Reviewer's Name: vfranklyn
Salt to the Sea
Sepetys, Ruta
5 stars = Bohemian Rhapsody Awesome!
Review:

Wow. Another amazing historical novel by Ms. Sepetys. At first I wasn't sure about the short chapters that alternated by point of view, but by the end I didn't even notice. Beautiful writing, emotional story of a tragedy that I'm sure most people aren't even aware of. Good grief, I'm wrung out after reading this beautiful novel.

Reviewer's Name: Krista
Awards:
Genres:
Jackaby
Ritter, William
3 stars = Pretty Good
Review:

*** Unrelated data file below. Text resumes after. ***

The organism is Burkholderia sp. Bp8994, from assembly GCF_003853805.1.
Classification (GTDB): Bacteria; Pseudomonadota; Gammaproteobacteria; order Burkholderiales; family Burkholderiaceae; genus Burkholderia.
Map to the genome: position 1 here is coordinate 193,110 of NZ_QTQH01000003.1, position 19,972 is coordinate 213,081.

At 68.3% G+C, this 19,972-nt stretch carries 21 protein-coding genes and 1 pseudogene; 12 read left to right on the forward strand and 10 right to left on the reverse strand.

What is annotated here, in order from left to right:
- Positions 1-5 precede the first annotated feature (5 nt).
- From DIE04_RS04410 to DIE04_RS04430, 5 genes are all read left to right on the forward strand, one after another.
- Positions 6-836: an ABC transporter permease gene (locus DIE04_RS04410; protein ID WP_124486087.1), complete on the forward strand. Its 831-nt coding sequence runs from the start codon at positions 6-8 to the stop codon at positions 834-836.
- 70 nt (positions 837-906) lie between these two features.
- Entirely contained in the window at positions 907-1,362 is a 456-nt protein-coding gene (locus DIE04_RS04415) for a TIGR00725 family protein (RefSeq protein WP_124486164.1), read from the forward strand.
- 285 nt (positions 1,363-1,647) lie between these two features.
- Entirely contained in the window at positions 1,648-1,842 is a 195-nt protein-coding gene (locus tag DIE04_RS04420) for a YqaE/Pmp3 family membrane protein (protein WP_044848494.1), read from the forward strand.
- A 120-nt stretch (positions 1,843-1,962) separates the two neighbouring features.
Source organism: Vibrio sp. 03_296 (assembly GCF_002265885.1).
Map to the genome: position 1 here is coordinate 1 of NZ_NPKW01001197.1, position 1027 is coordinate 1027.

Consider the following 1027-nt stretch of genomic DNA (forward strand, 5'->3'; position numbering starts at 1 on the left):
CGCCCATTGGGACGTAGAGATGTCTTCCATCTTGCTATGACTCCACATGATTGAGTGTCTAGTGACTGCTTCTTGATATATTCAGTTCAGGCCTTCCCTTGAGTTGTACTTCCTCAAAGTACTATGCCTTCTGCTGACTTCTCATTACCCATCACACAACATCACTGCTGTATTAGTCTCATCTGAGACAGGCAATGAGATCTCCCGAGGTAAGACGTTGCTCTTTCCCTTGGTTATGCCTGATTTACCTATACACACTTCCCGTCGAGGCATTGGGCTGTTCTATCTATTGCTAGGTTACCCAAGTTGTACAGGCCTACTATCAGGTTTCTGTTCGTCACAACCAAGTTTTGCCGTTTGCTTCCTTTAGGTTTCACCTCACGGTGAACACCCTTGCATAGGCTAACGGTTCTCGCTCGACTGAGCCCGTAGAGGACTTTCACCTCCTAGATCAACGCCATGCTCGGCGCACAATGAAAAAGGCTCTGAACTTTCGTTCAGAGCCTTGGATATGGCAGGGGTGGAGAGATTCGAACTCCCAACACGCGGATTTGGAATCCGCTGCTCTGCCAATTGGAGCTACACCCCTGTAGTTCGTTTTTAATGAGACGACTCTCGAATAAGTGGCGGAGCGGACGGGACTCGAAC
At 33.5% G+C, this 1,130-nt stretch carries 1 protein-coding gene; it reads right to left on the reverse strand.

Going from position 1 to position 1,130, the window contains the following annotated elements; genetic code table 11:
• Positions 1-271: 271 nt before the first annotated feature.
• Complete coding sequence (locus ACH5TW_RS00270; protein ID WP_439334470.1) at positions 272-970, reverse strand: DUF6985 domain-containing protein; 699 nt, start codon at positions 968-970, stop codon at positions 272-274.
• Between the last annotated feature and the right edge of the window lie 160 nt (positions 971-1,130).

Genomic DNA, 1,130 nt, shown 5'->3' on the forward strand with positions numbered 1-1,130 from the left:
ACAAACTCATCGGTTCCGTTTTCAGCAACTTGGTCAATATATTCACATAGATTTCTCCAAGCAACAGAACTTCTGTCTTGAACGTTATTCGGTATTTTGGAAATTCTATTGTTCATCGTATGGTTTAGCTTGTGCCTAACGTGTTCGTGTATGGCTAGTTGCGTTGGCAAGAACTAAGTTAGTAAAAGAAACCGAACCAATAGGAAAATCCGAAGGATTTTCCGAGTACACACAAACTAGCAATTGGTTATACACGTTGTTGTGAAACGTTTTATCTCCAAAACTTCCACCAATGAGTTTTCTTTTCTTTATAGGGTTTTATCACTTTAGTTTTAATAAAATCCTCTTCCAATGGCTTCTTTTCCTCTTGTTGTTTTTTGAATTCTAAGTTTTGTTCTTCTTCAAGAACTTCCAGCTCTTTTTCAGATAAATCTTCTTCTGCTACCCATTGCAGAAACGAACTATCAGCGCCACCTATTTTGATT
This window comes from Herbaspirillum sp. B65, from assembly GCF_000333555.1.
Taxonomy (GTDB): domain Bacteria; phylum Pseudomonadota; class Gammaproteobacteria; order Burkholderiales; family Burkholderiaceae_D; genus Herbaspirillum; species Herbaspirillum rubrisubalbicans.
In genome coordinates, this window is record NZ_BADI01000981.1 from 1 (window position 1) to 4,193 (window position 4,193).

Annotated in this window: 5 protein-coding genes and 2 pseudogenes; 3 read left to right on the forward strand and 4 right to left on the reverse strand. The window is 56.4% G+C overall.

Nice idea, not especially well executed, but serviceable nevertheless. Penniless but daring young Abigail Rook is stuck in New England when she meets an eccentric private detective named Jackaby. He specializes in supernatural deduction using an ability to see what other people can't -- faeries, monsters, etc. He is also in need of an assistant. When a very odd murder occurs, Jackaby and Abigail are on the case. Who is the murderer? Can our heroes stop the killer in time to save innocent lives? And will we ever learn what Jackaby's initials stand for? At best, it's a really laudable middle-grade supernatural mystery. Unfortunately, Jackaby himself falls rather flat. He seems to be a collection of quirks and mannerisms borrowed from more famous characters. Abigail is by no means and ideal character, but she is independent in a way that many female protagonists aren't. There are several appealing secondary characters -- one of whom is a ghost -- who were a bit more unusual, but on the whole, this book does not have the most intriguing cast, although it does try very hard. The plot itself is reasonably interesting, but suffers from the same malady as the characterizations: originality, or rather, lack thereof. Anyone who's familiar with folklore (or has read Harry Potter) has a good chance at guessing the identities of the murderer and other characters long before the big reveal. If you want a lightweight, easy-read fantasy-mystery with some fun characters and fairly witty dialogue, you'll probably like it, but for really intense murder mystery fans, look elsewhere.